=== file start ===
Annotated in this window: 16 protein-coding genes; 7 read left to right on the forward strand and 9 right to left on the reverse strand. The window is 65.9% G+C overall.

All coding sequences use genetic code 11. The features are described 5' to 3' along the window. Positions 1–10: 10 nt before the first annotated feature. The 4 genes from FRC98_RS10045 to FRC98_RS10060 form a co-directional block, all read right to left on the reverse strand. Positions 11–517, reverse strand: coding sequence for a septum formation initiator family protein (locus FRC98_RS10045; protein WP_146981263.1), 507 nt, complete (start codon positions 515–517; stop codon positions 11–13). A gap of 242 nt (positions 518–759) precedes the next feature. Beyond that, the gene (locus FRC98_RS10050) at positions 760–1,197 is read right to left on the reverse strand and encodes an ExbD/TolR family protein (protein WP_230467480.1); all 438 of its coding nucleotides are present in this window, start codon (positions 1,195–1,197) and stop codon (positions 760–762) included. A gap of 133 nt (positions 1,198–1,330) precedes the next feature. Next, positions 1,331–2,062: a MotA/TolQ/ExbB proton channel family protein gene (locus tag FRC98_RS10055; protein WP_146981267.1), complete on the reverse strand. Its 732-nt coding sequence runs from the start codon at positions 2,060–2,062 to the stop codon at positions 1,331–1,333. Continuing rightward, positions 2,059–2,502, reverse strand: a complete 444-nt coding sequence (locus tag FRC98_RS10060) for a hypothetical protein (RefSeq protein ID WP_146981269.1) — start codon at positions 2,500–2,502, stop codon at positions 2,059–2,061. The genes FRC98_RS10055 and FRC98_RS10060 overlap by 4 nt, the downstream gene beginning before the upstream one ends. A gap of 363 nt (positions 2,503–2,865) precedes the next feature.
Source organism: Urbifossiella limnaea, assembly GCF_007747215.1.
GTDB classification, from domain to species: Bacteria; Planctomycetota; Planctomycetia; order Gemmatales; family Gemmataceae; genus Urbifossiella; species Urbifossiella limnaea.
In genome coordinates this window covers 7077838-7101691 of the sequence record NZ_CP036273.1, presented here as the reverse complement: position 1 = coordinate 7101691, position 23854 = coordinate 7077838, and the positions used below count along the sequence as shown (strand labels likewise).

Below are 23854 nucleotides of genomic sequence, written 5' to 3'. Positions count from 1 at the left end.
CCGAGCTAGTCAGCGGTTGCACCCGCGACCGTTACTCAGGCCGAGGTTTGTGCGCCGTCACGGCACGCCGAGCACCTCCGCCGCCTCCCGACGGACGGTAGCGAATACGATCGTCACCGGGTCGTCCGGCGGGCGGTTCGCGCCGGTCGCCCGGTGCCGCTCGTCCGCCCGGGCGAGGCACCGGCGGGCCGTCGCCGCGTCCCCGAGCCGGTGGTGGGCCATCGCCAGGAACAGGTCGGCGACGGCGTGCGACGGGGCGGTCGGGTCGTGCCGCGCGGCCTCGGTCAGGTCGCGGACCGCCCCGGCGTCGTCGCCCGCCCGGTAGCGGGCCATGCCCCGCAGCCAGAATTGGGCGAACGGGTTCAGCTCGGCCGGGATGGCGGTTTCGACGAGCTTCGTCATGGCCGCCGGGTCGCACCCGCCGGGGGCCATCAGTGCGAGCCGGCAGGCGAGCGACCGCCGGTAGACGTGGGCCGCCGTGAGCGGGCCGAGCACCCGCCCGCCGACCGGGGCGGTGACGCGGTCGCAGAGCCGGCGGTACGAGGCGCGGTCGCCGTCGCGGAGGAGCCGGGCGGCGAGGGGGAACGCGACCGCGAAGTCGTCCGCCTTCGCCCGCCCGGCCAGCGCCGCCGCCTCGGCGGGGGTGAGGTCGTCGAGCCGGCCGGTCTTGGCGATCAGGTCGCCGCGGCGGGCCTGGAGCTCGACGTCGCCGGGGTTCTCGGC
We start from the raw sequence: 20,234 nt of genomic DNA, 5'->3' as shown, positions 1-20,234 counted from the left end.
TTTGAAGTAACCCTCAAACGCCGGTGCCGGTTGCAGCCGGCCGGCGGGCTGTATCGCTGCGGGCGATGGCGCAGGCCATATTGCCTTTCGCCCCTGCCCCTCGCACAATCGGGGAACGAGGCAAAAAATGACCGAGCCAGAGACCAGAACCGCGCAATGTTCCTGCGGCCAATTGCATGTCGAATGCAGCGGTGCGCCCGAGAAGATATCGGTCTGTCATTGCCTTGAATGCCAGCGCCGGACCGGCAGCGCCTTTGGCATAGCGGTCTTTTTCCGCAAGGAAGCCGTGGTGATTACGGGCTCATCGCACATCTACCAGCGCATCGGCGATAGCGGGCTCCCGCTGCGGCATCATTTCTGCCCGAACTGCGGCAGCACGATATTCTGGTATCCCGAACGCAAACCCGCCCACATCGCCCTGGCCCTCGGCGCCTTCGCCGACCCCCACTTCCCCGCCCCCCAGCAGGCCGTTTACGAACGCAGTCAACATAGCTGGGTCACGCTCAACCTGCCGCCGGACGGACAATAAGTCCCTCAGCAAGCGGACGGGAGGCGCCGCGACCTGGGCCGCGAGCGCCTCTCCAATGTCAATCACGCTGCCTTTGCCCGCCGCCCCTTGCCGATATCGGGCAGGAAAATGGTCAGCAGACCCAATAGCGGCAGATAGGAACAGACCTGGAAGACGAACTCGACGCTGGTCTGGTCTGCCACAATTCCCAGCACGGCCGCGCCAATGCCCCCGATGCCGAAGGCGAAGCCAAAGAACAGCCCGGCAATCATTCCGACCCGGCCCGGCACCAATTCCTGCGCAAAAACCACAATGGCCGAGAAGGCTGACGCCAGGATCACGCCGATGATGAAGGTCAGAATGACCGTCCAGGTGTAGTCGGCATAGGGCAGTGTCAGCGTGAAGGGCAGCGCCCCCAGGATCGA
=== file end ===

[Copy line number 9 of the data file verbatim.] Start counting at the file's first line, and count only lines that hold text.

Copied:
TTTGAAGTAACCCTCAAACGCCGGTGCCGGTTGCAGCCGGCCGGCGGGCTGTATCGCTGCGGGCGATGGCGCAGGCCATATTGCCTTTCGCCCCTGCCCCTCGCACAATCGGGGAACGAGGCAAAAAATGACCGAGCCAGAGACCAGAACCGCGCAATGTTCCTGCGGCCAATTGCATGTCGAATGCAGCGGTGCGCCCGAGAAGATATCGGTCTGTCATTGCCTTGAATGCCAGCGCCGGACCGGCAGCGCCTTTGGCATAGCGGTCTTTTTCCGCAAGGAAGCCGTGGTGATTACGGGCTCATCGCACATCTACCAGCGCATCGGCGATAGCGGGCTCCCGCTGCGGCATCATTTCTGCCCGAACTGCGGCAGCACGATATTCTGGTATCCCGAACGCAAACCCGCCCACATCGCCCTGGCCCTCGGCGCCTTCGCCGACCCCCACTTCCCCGCCCCCCAGCAGGCCGTTTACGAACGCAGTCAACATAGCTGGGTCACGCTCAACCTGCCGCCGGACGGACAATAAGTCCCTCAGCAAGCGGACGGGAGGCGCCGCGACCTGGGCCGCGAGCGCCTCTCCAATGTCAATCACGCTGCCTTTGCCCGCCGCCCCTTGCCGATATCGGGCAGGAAAATGGTCAGCAGACCCAATAGCGGCAGATAGGAACAGACCTGGAAGACGAACTCGACGCTGGTCTGGTCTGCCACAATTCCCAGCACGGCCGCGCCAATGCCCCCGATGCCGAAGGCGAAGCCAAAGAACAGCCCGGCAATCATTCCGACCCGGCCCGGCACCAATTCCTGCGCAAAAACCACAATGGCCGAGAAGGCTGACGCCAGGATCACGCCGATGATGAAGGTCAGAATGACCGTCCAGGTGTAGTCGGCATAGGGCAGTGTCAGCGTGAAGGGCAGCGCCCCCAGGATCGA